HONOLULU (CN) – Eighty-one bird species found only in Hawaii have become extinct since man arrived, and environmentalists say an 82nd – a guardian spirit for canoe makers – may die too unless the United States correctly classifies it as a distinct species.
The Oahu Elepaio, a member of the monarch flycatcher family, is a small, insect-eating bird weighing in at about 12 grams – less than ½ an ounce. It has a dark brown crown and back, white breast with light brown streaks and usually holds its long, tipped tail at an angle.
Native Hawaiian canoe makers viewed it as a guardian spirit that would tell them if a canoe was made of good wood or bad, by either pecking at it or landing on it and singing.
Listed as an endangered subspecies in 2000, the Oahu Elepaio population has been decimated by nonnative animal species, disease and loss of habitat. It occupies about 4 percent of its original range, with only about 1,200 birds in its 11,000 acres of remaining habitat in 2012, according to the Public Trust Conservancy.
The nonprofit sued the Secretary of the Interior and the U.S. Fish and Wildlife Service under the Endangered Species Act on Tuesday, claiming they failed to update the bird’s scientific name after scientists community changed its classification.
“In 2010, the American Ornithologists’ Union changed the taxonomy of the Oahu Elepaio to recognize it as a distinct species – ‘Chasiempis ibidis.’ (Prior to 2010, it was recognized only as a subspecies, ‘Chasiempis sandwichensis ibidis‘),” according to the 5-page federal complaint.
The Conservancy wants to court to order the Fish and Wildlife Service “to update its present listing of the Oahu Elepaio bird as endangered under the U.S. Endangered Species Act to reflect the reclassification.”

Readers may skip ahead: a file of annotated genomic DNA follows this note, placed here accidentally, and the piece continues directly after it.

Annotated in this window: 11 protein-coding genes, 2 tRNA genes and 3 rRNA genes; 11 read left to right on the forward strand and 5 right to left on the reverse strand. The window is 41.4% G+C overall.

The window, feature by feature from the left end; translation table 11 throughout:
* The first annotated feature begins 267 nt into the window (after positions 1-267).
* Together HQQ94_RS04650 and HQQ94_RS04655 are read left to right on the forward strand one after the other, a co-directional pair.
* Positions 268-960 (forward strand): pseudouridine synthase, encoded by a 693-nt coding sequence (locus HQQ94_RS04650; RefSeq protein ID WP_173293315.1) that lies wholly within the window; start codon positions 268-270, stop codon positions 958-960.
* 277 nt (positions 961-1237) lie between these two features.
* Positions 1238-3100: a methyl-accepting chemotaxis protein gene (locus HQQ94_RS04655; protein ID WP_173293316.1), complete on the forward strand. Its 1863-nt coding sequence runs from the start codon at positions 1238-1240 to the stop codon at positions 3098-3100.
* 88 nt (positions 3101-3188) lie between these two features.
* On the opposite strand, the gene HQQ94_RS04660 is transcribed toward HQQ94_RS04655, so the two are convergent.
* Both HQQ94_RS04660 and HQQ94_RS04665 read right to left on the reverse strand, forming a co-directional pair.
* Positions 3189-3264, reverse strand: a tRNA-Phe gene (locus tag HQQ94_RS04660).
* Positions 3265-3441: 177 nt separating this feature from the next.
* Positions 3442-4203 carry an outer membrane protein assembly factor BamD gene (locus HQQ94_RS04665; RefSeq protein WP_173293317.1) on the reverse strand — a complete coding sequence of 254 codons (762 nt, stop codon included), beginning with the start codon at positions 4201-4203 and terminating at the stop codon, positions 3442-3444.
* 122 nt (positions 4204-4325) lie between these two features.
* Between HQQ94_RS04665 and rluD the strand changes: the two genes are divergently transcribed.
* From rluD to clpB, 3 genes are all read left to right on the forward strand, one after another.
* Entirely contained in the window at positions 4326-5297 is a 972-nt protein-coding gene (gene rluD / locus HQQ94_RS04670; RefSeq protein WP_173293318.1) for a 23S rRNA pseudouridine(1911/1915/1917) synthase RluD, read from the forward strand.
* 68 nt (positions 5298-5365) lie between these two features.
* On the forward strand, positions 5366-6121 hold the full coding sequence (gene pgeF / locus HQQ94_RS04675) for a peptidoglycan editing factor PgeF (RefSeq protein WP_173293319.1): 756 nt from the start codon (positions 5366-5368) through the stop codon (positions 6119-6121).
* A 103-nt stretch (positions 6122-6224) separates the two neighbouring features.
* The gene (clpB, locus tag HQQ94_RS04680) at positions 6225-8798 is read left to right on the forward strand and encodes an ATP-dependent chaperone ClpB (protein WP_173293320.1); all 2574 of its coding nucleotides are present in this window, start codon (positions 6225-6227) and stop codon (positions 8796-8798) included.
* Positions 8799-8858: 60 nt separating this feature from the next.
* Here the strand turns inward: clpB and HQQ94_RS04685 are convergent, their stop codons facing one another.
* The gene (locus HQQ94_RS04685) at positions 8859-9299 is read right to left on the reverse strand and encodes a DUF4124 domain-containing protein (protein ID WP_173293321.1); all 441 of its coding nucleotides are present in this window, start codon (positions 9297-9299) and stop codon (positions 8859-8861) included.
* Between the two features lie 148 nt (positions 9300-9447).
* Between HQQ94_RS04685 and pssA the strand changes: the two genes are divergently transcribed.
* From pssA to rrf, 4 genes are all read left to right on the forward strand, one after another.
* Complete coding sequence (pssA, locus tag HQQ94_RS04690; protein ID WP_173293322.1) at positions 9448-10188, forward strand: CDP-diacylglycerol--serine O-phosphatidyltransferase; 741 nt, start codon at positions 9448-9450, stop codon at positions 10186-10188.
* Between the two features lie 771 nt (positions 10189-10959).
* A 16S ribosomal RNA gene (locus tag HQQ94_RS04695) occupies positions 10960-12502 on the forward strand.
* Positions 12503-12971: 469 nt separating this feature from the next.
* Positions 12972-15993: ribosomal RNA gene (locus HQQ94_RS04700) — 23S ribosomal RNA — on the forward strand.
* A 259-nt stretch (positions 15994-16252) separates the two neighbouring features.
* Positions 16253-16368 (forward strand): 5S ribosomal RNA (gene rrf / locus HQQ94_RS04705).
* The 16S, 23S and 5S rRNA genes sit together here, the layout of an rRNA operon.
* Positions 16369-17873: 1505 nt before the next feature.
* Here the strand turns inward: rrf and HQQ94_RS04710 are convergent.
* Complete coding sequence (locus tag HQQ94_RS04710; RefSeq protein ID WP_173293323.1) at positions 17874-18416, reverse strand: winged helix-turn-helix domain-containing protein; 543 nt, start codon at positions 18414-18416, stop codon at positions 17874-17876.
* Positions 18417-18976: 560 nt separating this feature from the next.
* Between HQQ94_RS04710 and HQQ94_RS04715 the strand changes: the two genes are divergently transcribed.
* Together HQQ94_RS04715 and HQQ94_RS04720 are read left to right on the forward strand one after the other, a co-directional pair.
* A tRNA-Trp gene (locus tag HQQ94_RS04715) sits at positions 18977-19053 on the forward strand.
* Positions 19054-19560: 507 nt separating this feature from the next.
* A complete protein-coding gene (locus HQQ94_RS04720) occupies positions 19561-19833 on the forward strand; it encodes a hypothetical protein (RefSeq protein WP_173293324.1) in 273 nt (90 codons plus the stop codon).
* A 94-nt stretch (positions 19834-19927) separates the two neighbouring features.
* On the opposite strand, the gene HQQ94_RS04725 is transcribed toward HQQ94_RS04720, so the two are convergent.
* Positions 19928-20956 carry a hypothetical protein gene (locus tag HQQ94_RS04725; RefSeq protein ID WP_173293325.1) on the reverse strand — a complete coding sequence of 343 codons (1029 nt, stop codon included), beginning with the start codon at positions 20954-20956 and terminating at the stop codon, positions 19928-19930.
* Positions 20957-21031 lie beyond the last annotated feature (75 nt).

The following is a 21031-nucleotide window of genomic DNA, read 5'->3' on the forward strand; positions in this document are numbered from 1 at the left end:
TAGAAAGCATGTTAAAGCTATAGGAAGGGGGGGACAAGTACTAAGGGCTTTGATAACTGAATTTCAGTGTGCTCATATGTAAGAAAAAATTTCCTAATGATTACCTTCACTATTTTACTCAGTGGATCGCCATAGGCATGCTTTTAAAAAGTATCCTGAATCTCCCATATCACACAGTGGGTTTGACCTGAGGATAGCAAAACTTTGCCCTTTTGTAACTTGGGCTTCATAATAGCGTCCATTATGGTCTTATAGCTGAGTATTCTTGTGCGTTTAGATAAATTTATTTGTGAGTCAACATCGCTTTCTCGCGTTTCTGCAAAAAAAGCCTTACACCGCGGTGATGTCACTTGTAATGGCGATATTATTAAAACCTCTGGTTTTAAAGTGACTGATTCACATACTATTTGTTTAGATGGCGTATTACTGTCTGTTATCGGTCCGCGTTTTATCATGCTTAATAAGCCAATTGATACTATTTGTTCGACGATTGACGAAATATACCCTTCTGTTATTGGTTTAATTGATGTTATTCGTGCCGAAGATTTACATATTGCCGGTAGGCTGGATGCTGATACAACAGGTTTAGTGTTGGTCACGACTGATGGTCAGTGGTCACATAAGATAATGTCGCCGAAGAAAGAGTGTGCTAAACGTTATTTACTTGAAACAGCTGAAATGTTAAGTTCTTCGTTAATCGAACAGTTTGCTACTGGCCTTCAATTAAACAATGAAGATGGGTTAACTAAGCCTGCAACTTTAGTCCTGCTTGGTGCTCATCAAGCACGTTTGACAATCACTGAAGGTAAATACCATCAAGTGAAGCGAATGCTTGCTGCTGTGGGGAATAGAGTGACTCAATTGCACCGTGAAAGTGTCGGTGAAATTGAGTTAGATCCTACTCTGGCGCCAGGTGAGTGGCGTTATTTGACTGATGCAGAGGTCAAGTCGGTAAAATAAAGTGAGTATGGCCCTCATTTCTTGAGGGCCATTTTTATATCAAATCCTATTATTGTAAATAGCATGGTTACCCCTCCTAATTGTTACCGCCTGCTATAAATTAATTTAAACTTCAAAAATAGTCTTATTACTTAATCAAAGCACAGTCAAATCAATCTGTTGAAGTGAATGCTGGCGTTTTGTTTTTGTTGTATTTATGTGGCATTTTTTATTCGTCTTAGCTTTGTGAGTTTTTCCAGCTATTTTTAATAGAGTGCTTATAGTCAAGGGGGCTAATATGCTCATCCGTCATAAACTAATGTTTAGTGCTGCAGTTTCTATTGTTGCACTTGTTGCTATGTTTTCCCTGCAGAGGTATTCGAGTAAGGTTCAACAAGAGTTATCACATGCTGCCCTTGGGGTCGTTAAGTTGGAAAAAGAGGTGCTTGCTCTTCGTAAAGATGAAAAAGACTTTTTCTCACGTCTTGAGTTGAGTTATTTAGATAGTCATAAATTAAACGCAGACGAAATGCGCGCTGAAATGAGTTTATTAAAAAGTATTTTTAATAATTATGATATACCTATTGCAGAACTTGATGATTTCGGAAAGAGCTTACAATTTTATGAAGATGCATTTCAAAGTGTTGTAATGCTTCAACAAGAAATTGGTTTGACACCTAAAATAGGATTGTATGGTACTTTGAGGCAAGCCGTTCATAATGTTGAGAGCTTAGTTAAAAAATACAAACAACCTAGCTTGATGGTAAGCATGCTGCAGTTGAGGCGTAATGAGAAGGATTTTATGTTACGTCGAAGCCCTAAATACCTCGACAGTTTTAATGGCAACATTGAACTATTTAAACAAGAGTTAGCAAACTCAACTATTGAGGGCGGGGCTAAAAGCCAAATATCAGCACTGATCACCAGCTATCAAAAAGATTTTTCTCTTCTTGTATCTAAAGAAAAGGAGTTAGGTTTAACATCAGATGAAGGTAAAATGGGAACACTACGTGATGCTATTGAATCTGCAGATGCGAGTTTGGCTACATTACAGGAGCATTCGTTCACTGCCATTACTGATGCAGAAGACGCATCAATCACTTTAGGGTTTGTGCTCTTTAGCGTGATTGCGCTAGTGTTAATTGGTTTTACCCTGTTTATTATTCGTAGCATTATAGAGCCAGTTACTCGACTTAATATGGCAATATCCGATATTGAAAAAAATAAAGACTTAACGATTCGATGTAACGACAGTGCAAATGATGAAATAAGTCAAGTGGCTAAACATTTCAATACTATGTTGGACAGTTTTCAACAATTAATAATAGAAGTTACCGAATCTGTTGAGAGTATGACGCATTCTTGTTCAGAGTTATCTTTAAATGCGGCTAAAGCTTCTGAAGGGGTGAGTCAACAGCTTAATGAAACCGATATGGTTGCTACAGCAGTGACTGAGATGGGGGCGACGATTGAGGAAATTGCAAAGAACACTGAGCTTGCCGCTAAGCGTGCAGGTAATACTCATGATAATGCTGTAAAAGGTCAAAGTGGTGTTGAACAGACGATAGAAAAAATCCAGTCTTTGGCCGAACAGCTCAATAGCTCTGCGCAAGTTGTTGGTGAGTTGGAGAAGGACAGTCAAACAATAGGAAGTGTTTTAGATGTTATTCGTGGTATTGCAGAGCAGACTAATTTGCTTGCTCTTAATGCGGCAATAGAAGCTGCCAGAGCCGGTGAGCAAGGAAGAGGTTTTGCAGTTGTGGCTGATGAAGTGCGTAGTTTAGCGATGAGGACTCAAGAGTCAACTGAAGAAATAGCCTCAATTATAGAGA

Co-plaintiff Kathleen Watson, a founder of the Conservancy, said it is critical for Fish & Wildlife to list the Oahu Elepaio properly to preserve it.
“The extinction of the Oahu Elepaio will be the extinction of a distinct species found nowhere else on earth,” she says in the complaint. “When it is gone, a distinct species will be gone forever.”
Watson’s attorney, Barton Marshall Watson of Honolulu, did not return a phone call or respond to an email.
The race to save rare Hawaiian birds is not limited to the Oahu Elepaio. Many species were wiped out by the arrival of Polynesians and then Anglos before they were even recorded. Their bones were discovered in lava tubes, according to the National Audubon Society.
Hawaii’s most endangered birds include the Kiwiku, also known as the Maui Parrotbill, only about 500 of which remain. Other endangered birds include the akikiki, which resembles a nuthatch; and the i’iwi, with a coat of blazing red feathers and long, downward curving bill for sipping nectar.
“Since humans arrived, 71 of 113 bird species found nowhere else have become extinct in Hawaii,” according to the American Bird Conservancy. “Thirty-three of Hawaii’s remaining 42 endemic birds are listed under the Endangered Species Act; ten of those have not been seen for decades and are likely extinct.”
It is extremely difficult to bring any species back from extinction, birds particularly, as they tend to be reclusive and difficult to trace. One successful campaign managed to save the Puerto Rican parrot, the only parrot species native to the island.
The multi-pronged recovery effort included habitat protection, providing nests for the birds, but above all, public education. Schoolchildren were taught that the bird was Puerto’s only parrot, and they educated their parents. Public interest was spurred and the bird and the campaign to save it became a matter of public pride.
The successful campaign is described in a chapter of the 1992 book, “New World Parrots in Crisis: Solutions From Conservation Biology,” edited by Steven Beissinger and Noel Snyder.
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